• Enter your email address to follow this blog and receive notifications of new posts by email.

  • Upcoming Garden Events

    Sept. 30: The Nashville Herb Society presents Through the Garden Gate: A Glimpse of Edwardian England, 8 a.m. – 3 p.m. at Cheekwood Botanic Hall. Celebrate the gardens, foods and flowers that delighted Downton Abby family and friends at the turn of the 20th century. The event begins with a hearty Edwardian breakfast, followed by three speakers: Marta McDowell on Beatrix Potter’s Gardening Life; Geraldine A. Laufer on Tussie Mussie – Victorian art of expressing yourself in the language of flowers; and Terry White, The English Garden event florist . Registration includes breakfast, box lunch in the garden with music, English tea and cookies. To learn more or to register, visit www.herbsocietynashvlle.org.

    Tips & tasks – August

    Water lawns and garden beds early in the morning to allow foliage plenty of time to dry before nightfall.

    Container gardens will benefit from a light application of all-purpose fertilizer.

    If petunias have grown long and shaggy, cut them back and give them a dose of fertilizer. They should bloom again quickly.

    If squirrels and birds go after your ripe tomatoes, pick them while they are still green and allow them to turn red indoors. For best quality, don’t store fresh tomatoes in the refrigerator.

    Make sure spring-planted trees and shrubs get plenty of water during hot weather.

    Keep cutting the spent flowers of annuals so they will continue to bloom into the fall.

    To conserve soil moisture during hot weather, replenish mulch in annual and perennial beds as necessary.

    Begin planning a fall garden. Spinach, lettuces, radishes and other fall crops will mature when the weather turns cool.

    Begin clean-up of summer vegetable beds. Remove any decayed or dying foliage to prevent diseases from taking hold.

  • Categories

  • Archives

Moving calla lilies

Question: We live near Crossville, Tenn. and will be moving soon. What is the earliest I can dig up my callas? They have survived well the past three winters without being dug up but they probably need to be separated anyway.

calla-lilyAssuming that your callas are the type that die to the ground each winter and reappear the following spring, the rhizomes can be dug up anytime in the fall and stored for winter.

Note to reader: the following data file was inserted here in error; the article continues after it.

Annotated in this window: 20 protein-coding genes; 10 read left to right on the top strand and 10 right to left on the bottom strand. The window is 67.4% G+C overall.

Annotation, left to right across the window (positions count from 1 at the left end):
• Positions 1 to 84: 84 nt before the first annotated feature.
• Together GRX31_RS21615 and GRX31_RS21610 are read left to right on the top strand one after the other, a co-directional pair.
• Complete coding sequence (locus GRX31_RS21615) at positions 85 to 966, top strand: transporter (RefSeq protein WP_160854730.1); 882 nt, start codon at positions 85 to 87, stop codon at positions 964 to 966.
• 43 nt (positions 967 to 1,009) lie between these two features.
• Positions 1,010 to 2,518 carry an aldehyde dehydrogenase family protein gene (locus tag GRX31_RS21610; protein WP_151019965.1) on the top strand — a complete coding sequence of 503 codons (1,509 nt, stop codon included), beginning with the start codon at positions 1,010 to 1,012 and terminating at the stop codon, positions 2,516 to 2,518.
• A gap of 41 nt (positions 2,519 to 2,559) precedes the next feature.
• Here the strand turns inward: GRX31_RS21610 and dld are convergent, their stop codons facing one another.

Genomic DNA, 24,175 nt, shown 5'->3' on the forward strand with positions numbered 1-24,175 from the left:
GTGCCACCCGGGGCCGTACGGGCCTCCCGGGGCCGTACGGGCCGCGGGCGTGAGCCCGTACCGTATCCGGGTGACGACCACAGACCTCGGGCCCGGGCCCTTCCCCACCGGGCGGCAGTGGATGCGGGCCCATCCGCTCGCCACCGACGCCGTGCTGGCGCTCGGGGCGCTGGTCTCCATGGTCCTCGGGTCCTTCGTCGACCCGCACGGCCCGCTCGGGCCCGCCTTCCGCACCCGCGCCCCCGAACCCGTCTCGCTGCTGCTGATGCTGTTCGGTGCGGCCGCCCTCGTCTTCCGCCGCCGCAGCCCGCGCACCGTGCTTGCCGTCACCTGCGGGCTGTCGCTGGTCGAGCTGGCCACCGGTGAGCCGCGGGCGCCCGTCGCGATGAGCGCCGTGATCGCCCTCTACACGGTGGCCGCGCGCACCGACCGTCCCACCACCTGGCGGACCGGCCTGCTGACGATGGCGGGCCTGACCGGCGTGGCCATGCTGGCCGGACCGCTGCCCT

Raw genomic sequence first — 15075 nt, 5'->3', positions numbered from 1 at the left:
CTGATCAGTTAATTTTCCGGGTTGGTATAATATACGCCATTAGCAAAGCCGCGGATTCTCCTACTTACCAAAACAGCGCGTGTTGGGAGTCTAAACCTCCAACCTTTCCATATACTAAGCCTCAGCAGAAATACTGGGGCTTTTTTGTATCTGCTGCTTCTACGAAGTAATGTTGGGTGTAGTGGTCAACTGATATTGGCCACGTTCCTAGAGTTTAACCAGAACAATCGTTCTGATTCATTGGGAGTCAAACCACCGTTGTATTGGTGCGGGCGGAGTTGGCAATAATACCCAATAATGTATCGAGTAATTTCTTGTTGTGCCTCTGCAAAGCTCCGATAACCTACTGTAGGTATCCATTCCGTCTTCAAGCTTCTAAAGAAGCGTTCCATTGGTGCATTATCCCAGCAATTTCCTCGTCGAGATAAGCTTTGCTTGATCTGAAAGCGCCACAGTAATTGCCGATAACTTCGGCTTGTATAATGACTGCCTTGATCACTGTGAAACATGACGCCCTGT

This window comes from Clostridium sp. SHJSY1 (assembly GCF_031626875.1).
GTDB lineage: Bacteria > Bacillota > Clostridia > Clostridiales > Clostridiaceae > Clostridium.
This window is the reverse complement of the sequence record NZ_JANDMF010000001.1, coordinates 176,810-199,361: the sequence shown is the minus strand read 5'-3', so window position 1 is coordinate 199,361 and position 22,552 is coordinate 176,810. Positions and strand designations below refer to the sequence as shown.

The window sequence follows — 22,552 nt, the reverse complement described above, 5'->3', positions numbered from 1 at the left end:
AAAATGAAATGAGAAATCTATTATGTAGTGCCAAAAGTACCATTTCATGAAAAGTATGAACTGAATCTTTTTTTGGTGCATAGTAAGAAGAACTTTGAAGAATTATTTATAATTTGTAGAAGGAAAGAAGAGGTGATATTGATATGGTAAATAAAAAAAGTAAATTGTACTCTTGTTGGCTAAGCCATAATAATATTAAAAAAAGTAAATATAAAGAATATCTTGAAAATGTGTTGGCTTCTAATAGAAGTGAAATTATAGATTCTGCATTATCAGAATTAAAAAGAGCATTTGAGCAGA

Callas are native to South Africa, so there is always the chance that the tubers may not survive extremely cold winter in the ground. But most gardeners I talk to in Middle Tennessee (Zone 7a, home of The Garden Bench) say they never dig up the rhizomes, and they come back each year. In Zone 6b (The USDA Hardiness Zone for Crossville), their survival seems a little less certain, but if yours have continued to grow and spread, then they must be in a friendly environment.

Here’s the recommendation for winter storage from the Gardening Know How website: To dig the rhizomes for storage, lift the clump out of the soil and allow them dry for two or three days, brush off the remaining soil and store them in peat moss in a paper bag in a cool, dry location.

Replant them in their new home next spring, after the danger of frost. Callas appreciate slightly acid soil that drains well, and should be watered regularly while they are growing and in bloom. They grow in full sun or partial shade.

The graceful flower bracts of calla lilies, which open about mid-spring or early summer, are lovely and delicate, but don’t be fooled by this. Callas are sturdy plants, and I have seen them escape their bed and push up through the packed gravel of nearby garden paths.

Advertisements

Leave a Reply

Fill in your details below or click an icon to log in:

WordPress.com Logo

You are commenting using your WordPress.com account. Log Out / Change )

Twitter picture

You are commenting using your Twitter account. Log Out / Change )

Facebook photo

You are commenting using your Facebook account. Log Out / Change )

Google+ photo

You are commenting using your Google+ account. Log Out / Change )

Connecting to %s

%d bloggers like this: